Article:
“The Triumphant Decline of the WASP” reads the title of a provocative recent piece in The NY Times by Noah Feldman, which boldly argues that the now Protestant-less composition of the Supreme Court represents a victory of establishment virtue. And by “establishment,” Feldman is referring specifically to White Anglo Saxon Protestants (WASPs). Needless to say, it’s a tough sell – but also one that hits close to home.
I’ve always felt that one of the hallmarks of cultural Protestantism, the picture to the right notwithstanding, is a de-emphasis on ethnic identity markers (a value implicit in the column), not to mention an allergy to public praise in general. Detached from their theological underpinnings, these traits can be a bit self-defeating – so much so that I’m frankly surprised they’re being recognized here. Regardless, I highly doubt the progenitors in question would see their dethronement in such, um, pastel colors. They might instead attribute the downward mobility to the dilution (and virtual inversion) of their values, over generations, via the notorious country club triumvirate of class prerogatives, workaholism and a-religious materialism. Whit Stillman said everything that needs to be said on the subject already in his film Metropolitan, with equal affection yet considerably less naivete than Feldman. First-hand knowledge doesn’t hurt either.
Fully acknowledging the supremely shaky ground we’re on here, not to mention the irony of endorsing anything resembling a meritocracy, there is, perhaps, a small element of Reformation pride to the diminishment, however unconscious it may have been. And while it might be a tad immature for the post-mortem (at least if Mbird has anything to say about it!), it nevertheless represents an opportunity to connect the dots when it comes to egalitarianism, maybe even to draw some inspiration from the lingering scent of Gospel-inspired liberty. Of course, if it’s all a load of nonsense, it’s still nice to have Protestantism associated with culture for once, as opposed to the profound lack of it. So here’s to ribbon belts, shabby chic and the oh-so-tasteful pursuit of self-preservation.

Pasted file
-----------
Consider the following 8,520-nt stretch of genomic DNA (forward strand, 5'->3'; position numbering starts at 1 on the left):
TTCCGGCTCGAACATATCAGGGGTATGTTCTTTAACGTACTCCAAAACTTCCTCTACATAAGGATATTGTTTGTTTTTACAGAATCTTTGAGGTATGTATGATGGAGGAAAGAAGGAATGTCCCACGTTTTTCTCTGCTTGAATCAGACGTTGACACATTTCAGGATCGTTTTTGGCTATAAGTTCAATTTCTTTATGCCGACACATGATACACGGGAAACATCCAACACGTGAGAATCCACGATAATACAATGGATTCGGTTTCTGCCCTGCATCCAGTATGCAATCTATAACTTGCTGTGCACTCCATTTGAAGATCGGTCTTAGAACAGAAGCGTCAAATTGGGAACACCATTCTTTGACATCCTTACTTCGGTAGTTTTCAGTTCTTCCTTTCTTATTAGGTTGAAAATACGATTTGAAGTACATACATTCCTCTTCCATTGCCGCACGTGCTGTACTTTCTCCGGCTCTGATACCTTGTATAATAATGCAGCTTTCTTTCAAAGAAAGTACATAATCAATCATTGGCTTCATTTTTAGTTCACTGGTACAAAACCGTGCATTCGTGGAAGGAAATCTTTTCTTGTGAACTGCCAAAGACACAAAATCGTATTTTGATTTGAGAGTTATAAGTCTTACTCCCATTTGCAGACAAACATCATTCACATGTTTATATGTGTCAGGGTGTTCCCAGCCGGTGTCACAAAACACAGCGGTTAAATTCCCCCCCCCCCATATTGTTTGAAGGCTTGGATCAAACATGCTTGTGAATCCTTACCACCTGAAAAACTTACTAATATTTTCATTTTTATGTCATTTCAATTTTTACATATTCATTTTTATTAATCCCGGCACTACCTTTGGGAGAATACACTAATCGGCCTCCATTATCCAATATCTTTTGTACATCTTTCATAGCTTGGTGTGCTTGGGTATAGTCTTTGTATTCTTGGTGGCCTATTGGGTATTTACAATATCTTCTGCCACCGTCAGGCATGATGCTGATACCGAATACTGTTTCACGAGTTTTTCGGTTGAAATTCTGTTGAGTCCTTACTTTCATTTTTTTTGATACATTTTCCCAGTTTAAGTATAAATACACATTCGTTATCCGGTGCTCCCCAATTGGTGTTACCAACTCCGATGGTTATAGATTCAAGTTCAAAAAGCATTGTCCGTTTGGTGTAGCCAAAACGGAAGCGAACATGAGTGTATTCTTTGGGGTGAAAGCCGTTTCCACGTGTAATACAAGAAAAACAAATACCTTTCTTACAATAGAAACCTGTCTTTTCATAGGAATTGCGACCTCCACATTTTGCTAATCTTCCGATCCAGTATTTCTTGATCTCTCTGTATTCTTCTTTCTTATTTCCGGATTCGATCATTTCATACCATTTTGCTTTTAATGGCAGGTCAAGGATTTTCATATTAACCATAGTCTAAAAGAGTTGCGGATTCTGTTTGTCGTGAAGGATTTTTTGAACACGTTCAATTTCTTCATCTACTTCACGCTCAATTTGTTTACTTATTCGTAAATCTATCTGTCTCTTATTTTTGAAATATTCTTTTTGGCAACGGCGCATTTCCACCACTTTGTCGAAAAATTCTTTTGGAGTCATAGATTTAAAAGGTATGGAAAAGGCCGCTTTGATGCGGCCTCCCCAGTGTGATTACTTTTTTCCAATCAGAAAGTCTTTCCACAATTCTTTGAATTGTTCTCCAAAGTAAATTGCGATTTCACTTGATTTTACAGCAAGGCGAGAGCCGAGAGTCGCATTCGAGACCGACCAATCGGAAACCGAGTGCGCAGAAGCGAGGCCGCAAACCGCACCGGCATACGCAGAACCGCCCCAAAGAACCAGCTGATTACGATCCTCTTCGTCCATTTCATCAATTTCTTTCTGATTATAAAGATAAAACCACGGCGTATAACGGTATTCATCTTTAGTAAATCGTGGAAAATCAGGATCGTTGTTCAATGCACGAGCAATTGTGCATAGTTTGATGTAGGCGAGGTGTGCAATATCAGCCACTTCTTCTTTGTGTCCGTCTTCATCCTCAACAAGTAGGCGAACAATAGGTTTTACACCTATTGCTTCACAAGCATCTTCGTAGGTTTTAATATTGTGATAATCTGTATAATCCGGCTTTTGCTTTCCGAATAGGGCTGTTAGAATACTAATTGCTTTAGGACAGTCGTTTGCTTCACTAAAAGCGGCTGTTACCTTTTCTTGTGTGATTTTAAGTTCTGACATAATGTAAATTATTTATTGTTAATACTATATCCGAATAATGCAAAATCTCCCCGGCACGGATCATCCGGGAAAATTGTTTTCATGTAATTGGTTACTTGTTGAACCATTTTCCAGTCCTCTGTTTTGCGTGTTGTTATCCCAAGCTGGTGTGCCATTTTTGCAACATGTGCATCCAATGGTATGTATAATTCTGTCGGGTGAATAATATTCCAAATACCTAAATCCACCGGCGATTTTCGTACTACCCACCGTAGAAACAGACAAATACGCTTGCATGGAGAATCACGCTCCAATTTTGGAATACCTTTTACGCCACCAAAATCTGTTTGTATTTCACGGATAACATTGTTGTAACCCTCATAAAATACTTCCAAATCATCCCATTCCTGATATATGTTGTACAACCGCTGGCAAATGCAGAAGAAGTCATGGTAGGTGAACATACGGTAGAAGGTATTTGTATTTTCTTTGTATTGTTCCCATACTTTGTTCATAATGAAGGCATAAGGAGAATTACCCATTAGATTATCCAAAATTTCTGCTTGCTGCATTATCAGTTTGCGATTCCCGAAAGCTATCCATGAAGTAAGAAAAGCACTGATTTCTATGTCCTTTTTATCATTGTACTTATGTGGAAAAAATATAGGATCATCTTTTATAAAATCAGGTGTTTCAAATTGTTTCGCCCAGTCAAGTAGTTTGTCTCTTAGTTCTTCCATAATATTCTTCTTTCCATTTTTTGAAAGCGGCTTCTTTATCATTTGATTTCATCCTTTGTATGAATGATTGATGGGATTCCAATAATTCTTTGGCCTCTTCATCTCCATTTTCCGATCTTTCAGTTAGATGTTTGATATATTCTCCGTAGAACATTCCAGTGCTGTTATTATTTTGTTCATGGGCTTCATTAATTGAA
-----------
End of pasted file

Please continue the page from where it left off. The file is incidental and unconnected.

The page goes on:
Satisfaction with our national progress should not make us forget its authors: the very Protestant elite that founded and long dominated our nation’s institutions of higher education and government, including the Supreme Court. Unlike almost every other dominant ethnic, racial or religious group in world history, white Protestants have ceded their socioeconomic power by hewing voluntarily to the values of merit and inclusion, values now shared broadly by Americans of different backgrounds. The decline of the Protestant elite is actually its greatest triumph.
When discussing the white elite that exercised such disproportionate power in American history, we are talking about a subgroup, mostly of English or Scots-Irish origin, whose ancestors came to this land in the 17th and 18th centuries. Their forebears fought the American Revolution and wrote the Constitution, embedding in it a distinctive set of beliefs of Protestant origin, including inalienable rights and the separation of church and state.
Education was probably more important to the way the Protestant elite defined itself, which is why the opening of the great American universities has had such an epochal effect in changing the demographics of American elites. Another key source was the ideal of fair play, imported from the ideology of the English public schools, but practiced far more widely in the United States than in the class-ridden mother country.
Together, these social beliefs in equality undercut the impulse toward exclusive privilege that every successful group indulges on occasion. A handful of exceptions for admission to societies, clubs and colleges — trivial in and of themselves — helped break down barriers more broadly. This was not just a case of an elite looking outside itself for rejuvenation: the inclusiveness of the last 50 years has been the product of sincerely held ideals put into action.
The spread of Ivy League style is therefore not a frivolous matter. Today the wearing of the tweed is not anachronism or assimilation, but a mark of respect for the distinctive ethnic group that opened its doors to all — an accomplishment that must be remembered, acknowledged and emulated.
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